With all this in mind, we are prepared to examine Lego’s response to the Māori intervention, and how it bore on their use of Polynesian cultures, mythologies, and terminologies in further additions to the Bionicle story and toyline. While Lego held true to their promise to never appropriate new terms for the names of new characters, characters from the toyline’s initial launch continued to be relevant to the story and, thus, remained on store shelves in the form of new iterations and designs year-to-year. There appears to have been at least a token effort to adjust the spellings of the names in order to separate them from their linguistic sources, but the application was haphazard and inconsistent. Some names, like Maku20 and Puku21 became Macku and Pewku, while others, like Kongu22 and Vakama23 continued to be used in the following years without any alterations.
Exacerbating the issue was the case of Templar Studios (now known as Templar Games), an independent game developer that Lego contracted to produce web-based games and animations for Bionicle. Templar’s initial work, a monthly-updated web adventure now referred to as the Mata Nui Online Game, was a runaway hit that contributed significantly to Bionicle’s initial success. The studio played a key role in shaping the Bionicle world, but, unfortunately, appeared to be far less interested in making reparations with the Māori tribes than Lego itself was. In retrospective blog posts on the making of Mata Nui from 2011, Templar consistently uses tohunga to describe the Bionicle islanders,24 even though the word had long since been replaced by Matoran25 in 2002. This dovetails with what occurred in 2001, while Mata Nui was running. As described earlier, almost all Bionicle media immediately ceased to use tohunga upon the arrival of Maui Solomon’s letter. The exception was Mata Nui, in which Templar continued to use tohunga through the rest of 2001, for a full six months after the term was otherwise discontinued.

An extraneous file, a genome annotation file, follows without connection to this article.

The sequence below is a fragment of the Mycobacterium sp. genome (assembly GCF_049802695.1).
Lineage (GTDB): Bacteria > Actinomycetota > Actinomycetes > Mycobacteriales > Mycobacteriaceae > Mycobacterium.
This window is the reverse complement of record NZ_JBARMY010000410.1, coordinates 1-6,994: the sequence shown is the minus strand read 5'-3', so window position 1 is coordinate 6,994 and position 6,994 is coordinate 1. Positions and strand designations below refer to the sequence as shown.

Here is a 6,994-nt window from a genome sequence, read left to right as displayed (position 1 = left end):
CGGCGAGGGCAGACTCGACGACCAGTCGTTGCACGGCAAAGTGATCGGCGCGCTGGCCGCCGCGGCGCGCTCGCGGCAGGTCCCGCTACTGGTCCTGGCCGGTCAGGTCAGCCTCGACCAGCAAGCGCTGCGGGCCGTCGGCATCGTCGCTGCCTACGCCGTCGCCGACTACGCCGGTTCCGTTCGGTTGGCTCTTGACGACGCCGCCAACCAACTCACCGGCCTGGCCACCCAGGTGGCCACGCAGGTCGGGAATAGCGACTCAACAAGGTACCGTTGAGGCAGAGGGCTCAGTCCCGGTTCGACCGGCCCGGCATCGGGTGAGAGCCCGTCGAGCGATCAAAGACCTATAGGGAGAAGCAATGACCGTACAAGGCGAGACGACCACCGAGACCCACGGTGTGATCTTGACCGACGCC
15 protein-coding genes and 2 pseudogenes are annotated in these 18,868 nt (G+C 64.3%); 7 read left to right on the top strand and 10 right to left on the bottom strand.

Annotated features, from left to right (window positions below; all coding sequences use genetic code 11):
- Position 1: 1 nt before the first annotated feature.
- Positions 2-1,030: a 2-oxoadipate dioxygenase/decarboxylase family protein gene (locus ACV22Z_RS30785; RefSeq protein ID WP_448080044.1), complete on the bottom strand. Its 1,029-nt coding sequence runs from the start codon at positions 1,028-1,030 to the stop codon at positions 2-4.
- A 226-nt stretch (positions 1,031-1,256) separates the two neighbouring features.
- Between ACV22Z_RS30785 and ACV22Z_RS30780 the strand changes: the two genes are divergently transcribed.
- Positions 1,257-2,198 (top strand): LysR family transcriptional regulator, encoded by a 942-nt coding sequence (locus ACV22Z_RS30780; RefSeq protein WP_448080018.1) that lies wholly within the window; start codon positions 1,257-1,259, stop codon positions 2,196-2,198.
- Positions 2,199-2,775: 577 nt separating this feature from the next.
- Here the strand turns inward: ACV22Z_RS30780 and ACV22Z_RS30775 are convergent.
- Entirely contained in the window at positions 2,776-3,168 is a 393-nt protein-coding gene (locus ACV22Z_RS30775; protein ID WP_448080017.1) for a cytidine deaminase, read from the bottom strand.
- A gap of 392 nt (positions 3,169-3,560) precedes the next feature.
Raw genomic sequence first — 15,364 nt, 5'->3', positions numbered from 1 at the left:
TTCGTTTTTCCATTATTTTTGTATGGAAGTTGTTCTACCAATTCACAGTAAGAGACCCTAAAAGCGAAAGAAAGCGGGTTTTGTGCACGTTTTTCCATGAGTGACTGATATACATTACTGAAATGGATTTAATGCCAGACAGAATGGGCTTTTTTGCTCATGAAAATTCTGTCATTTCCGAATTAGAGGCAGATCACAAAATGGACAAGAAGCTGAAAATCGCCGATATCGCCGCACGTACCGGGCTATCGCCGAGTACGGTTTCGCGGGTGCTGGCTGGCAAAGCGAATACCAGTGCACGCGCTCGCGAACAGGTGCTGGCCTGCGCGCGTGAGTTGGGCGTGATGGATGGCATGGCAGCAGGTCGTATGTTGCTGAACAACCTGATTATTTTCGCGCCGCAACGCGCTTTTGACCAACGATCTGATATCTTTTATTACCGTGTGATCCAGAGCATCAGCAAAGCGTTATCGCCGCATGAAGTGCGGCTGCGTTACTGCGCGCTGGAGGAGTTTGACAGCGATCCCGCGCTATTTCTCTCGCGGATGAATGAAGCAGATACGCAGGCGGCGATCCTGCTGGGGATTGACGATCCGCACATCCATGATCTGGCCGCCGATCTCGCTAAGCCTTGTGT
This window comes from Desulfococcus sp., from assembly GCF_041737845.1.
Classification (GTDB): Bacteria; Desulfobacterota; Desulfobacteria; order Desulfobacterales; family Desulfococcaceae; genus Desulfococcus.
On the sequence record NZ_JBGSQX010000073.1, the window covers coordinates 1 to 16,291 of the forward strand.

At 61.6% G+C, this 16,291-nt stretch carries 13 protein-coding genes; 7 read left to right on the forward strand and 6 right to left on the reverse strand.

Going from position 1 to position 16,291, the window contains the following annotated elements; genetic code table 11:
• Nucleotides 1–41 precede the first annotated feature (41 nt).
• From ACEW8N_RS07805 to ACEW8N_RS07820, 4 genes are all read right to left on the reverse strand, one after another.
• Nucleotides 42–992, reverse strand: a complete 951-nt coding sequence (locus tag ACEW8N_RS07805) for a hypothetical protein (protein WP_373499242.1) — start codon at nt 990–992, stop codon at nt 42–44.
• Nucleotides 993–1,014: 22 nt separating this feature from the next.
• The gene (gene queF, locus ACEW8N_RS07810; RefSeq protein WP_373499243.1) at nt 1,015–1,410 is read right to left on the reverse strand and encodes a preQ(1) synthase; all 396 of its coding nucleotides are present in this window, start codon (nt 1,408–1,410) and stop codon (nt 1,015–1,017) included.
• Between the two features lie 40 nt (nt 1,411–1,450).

While Templar finally switched to using Matoran in their productions upon that word’s introduction the following year, there was more trouble to come. In 2003, coincident with Lego introducing its new spellings of certain character names derived from Polynesian languages (at least a very small move in the right direction), Templar was charged with producing a sequel to Mata Nui. They resolved to provide in this sequel a name for every incidental character that appeared, and sourced these names from a gamut of languages: Japanese, Albanian, Celtic languages, Hebrew, Egyptian, Romanian, and various African languages, among others. They even took a few more Hawaiian words, as well as one more from Māori. This is the height of Bionicle’s cultural Othering – utilizing the “exotic” quality of the sound of other languages to a white, western, English-speaking audience, to give characters exotic, interesting sounding names – with complete and utter disregard for the context and origins of the words. For Templar, they were terms to spice up a fantasy world, meaningless aside from their sound, and the easter-egg potential in googling their meaning (e.g. characters from the water village use different words for ‘water’ as their names).